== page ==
Fractal Lives

My plan was to write about fractals. Since I first learned about them I was fascinated by the concept: Symmetry in nature. Objects that appear to be asymmetrical or randomly constructed have a symmetry – what is referred to as self-similarity, a characteristic in which the component parts resemble the structure as a whole. A fern frond, tree bark, snowflakes, ice crystals, coastlines…the list goes on and on. Fractals were first described in the 1980’s by a man named Mandelbrot. The key characteristic of a fractal is the way it is constructed: With most geometric forms, the closer you look the more they resemble a straight line, but in the case of a fractal, the closer you look the more complexity you see. A simple shape is repeated within the fractal, each iteration increases the number but decreases the size so as you examine the shape more closely you see it repeated over and over and over….getting smaller and smaller and smaller…theoretically into infinity. Computer-generated fractals, like the one shown here, are fascinating and beautiful.

What else could I say about fractals? I had some ideas but I decided I’d better do a little research first. I got to wondering if humans might fit the fractal mold – a person may seem uncomplicated at first glance but on closer inspection we are complex creatures. Hmmm…it makes me think about a previous post discussing the inner depth of the human self that is often unrevealed to those around us. I wonder….how fractal are humans? Physically I supposed that if plants could be fractal, so can animals. If I understand what I’ve read, even DNA has fractal characteristics.

The article Noisy Nucleotides (Scientific American Sept 92 puts it this way: “Commuter traffic, earthquakes and the selection of presidential candidates usually seem to take place in random ways. But investigators of chaos theory who turn to patterns called fractals manage to find order in the midst of such unpredictable events. Now add DNA to the catalogue of things fractal-like.”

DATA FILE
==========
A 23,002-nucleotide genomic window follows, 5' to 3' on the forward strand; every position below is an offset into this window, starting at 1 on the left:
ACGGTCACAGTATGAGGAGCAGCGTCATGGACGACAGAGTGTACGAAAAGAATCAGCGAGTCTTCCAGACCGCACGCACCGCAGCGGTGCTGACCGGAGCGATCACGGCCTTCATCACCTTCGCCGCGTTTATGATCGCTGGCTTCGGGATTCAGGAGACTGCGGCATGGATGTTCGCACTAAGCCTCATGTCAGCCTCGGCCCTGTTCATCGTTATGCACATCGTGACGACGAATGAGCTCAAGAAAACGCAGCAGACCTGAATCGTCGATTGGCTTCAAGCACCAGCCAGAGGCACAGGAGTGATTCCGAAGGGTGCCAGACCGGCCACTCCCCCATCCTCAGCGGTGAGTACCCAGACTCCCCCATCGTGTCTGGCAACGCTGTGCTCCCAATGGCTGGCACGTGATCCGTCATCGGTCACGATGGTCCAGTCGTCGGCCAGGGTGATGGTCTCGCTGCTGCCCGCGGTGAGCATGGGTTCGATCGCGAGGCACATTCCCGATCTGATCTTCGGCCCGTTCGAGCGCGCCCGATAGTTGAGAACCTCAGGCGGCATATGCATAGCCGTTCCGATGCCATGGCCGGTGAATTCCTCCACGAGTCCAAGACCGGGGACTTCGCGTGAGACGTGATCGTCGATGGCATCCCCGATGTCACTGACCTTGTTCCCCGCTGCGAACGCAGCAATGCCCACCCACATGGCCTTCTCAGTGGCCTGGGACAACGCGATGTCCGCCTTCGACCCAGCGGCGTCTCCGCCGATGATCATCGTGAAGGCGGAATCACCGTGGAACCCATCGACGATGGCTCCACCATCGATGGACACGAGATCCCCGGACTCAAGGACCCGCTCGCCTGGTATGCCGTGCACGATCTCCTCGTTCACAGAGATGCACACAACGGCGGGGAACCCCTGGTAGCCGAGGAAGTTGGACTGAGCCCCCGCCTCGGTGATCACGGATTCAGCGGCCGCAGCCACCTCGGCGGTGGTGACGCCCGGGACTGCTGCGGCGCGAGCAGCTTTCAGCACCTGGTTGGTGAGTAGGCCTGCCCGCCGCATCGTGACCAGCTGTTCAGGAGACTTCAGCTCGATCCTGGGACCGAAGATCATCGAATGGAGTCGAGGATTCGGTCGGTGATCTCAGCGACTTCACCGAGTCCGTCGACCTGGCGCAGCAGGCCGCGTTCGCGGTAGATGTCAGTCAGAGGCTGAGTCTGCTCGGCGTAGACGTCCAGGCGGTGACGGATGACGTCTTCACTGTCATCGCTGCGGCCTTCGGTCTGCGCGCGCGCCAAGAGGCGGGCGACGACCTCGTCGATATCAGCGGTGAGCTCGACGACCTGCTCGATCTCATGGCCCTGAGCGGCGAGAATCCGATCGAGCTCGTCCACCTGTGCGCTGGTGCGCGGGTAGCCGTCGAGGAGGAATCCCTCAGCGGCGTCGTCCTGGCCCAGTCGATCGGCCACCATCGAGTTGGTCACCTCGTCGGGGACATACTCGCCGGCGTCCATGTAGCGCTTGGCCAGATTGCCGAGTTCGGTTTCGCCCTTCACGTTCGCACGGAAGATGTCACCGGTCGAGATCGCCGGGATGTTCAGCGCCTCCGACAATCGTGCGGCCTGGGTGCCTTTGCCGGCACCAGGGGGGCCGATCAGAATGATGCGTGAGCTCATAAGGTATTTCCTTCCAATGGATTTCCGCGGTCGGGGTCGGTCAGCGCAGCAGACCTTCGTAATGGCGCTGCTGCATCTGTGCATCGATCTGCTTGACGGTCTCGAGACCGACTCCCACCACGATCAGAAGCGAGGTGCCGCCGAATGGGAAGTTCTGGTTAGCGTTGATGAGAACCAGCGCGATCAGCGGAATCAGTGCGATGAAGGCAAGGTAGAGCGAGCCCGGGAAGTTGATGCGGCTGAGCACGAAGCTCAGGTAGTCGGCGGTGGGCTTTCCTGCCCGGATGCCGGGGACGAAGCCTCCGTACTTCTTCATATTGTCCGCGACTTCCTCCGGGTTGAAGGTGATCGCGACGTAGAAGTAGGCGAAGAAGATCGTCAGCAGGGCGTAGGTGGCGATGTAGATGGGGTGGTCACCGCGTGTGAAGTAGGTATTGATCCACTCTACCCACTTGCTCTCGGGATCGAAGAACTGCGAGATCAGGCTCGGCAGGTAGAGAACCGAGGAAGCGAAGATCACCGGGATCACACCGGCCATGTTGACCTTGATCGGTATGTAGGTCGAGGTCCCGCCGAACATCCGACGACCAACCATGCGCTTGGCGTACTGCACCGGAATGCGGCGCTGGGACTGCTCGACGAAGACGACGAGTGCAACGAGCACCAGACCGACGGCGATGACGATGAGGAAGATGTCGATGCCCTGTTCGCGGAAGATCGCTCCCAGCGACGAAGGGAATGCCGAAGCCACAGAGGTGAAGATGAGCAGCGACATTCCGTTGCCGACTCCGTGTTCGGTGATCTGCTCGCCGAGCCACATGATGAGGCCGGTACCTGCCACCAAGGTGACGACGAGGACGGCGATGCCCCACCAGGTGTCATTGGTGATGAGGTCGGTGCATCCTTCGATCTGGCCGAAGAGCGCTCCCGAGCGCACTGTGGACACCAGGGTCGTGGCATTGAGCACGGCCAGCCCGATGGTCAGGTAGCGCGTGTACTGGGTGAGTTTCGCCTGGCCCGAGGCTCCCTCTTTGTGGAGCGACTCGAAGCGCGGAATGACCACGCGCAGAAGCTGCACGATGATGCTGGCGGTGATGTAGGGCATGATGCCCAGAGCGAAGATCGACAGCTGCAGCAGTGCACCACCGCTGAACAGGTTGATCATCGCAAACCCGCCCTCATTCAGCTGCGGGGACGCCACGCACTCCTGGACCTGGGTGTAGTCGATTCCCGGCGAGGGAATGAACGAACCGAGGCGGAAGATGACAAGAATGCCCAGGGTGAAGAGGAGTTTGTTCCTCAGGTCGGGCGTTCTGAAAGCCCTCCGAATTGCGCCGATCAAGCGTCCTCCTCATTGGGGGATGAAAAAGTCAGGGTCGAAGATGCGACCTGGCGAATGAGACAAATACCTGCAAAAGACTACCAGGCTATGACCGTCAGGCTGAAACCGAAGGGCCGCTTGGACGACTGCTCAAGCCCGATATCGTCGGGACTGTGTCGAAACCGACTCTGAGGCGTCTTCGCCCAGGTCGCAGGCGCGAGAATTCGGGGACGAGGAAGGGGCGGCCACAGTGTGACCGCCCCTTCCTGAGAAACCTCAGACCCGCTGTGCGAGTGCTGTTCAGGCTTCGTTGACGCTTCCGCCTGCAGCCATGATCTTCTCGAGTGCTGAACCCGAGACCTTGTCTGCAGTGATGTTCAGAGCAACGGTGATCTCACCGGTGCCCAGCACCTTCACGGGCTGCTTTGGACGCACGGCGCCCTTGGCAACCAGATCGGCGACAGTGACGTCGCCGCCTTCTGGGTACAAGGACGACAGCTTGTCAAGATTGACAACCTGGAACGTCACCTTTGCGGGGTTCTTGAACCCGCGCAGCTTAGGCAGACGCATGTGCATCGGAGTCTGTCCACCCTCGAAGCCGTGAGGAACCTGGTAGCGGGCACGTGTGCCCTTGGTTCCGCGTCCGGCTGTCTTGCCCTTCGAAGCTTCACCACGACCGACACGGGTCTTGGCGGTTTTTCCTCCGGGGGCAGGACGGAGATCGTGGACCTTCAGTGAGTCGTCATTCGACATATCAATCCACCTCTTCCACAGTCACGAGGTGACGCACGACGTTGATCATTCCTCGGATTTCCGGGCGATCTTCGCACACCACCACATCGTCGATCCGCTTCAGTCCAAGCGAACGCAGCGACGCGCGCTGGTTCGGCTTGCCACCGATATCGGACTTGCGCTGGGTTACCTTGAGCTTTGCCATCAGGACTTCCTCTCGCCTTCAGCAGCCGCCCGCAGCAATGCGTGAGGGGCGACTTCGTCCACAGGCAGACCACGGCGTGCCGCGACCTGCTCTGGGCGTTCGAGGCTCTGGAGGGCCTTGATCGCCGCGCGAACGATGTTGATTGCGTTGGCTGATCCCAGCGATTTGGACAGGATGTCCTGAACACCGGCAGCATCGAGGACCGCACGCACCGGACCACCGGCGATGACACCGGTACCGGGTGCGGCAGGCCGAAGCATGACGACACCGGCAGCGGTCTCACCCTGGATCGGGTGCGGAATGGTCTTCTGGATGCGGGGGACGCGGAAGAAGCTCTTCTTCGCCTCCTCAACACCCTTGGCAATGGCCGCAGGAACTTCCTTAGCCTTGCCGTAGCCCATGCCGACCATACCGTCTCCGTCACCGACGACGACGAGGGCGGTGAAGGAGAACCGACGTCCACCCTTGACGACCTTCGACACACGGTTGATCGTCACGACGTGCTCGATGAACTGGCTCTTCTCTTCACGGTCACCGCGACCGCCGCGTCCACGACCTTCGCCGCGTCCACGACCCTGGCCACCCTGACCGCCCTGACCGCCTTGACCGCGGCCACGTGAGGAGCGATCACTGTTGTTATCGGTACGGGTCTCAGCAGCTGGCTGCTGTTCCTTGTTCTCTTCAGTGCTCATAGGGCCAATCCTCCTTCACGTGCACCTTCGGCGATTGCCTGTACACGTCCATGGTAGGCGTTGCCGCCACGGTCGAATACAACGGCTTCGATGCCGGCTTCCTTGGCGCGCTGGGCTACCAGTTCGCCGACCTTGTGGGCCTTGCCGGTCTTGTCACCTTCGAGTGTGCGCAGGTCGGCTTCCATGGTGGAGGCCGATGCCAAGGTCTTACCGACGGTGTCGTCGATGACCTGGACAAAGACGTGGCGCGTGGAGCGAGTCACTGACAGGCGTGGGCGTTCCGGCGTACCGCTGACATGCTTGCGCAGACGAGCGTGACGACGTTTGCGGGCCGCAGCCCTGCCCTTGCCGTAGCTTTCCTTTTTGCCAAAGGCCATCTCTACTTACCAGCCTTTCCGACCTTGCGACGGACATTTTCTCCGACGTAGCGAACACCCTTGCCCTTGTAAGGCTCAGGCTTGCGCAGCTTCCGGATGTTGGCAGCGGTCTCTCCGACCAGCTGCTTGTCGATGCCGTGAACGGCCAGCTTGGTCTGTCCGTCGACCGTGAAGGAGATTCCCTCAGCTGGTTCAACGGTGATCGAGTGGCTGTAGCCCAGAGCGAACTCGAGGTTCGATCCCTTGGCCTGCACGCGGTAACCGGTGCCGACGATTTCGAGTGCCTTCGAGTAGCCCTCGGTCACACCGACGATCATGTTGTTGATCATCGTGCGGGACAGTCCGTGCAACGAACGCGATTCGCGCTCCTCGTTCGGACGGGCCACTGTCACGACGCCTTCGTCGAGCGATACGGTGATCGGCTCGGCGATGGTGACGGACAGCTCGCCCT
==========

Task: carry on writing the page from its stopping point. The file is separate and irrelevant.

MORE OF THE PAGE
In Ecology and the Fractal Mind in the New Architecture: a Conversation Professor Nikos A. Salingaros relates the history of fractals in architecture: “Fractals have two related characteristics: they show complexity at every magnification; and their edges and interfaces are not smooth, but are either perforated or crinkled. A fractal has some connective structure at different scales. Historical cities are richly structured at every magnification, whereas contemporary cities enhance the largest scale but suppress everything else. There are no straight lines in fractals.”

Interesting…..apparently fractals abound everywhere in nature, perhaps even being a key element in the formation of both animate and inanimate natural objects. Many man-made objects as well seem to take on a fractal form. My mind wants to take it one step further: Can our inner selves – our psyches – be said to have a fractal design? In the article referenced above, Professor Victor Padrón says, “It is not difficult to concede that our psyche, which has its assumptions built into the brain, has an essentially fractal structure as well.”

Okay, so after all that research and thought (and reading for those of you who have made it this far) here’s my question: Is this fractal design of nature pure coincidence? Can it be scientifically explained? Is it just another characteristic that can be explained by evolution – change over time? Do fractals support the idea of a supreme hand in the creation of the universe or do they refute it?

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